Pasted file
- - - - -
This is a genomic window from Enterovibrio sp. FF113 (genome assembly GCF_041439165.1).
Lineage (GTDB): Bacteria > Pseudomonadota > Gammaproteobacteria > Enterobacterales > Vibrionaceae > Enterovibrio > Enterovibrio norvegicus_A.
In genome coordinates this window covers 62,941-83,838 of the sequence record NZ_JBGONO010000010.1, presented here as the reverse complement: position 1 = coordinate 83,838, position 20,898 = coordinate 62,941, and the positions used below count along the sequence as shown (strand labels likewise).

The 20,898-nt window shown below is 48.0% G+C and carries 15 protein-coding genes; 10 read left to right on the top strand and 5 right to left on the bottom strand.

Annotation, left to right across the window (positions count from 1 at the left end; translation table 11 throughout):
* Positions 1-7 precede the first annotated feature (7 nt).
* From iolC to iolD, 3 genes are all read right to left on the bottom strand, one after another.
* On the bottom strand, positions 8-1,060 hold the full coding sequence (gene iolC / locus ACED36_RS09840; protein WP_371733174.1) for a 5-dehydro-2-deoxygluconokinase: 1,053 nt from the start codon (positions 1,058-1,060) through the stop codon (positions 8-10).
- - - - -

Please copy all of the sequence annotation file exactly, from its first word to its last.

This is a genomic window from Enterovibrio sp. FF113 (genome assembly GCF_041439165.1).
Lineage (GTDB): Bacteria > Pseudomonadota > Gammaproteobacteria > Enterobacterales > Vibrionaceae > Enterovibrio > Enterovibrio norvegicus_A.
In genome coordinates this window covers 62,941-83,838 of the sequence record NZ_JBGONO010000010.1, presented here as the reverse complement: position 1 = coordinate 83,838, position 20,898 = coordinate 62,941, and the positions used below count along the sequence as shown (strand labels likewise).

The 20,898-nt window shown below is 48.0% G+C and carries 15 protein-coding genes; 10 read left to right on the top strand and 5 right to left on the bottom strand.

Annotation, left to right across the window (positions count from 1 at the left end; translation table 11 throughout):
* Positions 1-7 precede the first annotated feature (7 nt).
* From iolC to iolD, 3 genes are all read right to left on the bottom strand, one after another.
* On the bottom strand, positions 8-1,060 hold the full coding sequence (gene iolC / locus ACED36_RS09840; protein WP_371733174.1) for a 5-dehydro-2-deoxygluconokinase: 1,053 nt from the start codon (positions 1,058-1,060) through the stop codon (positions 8-10).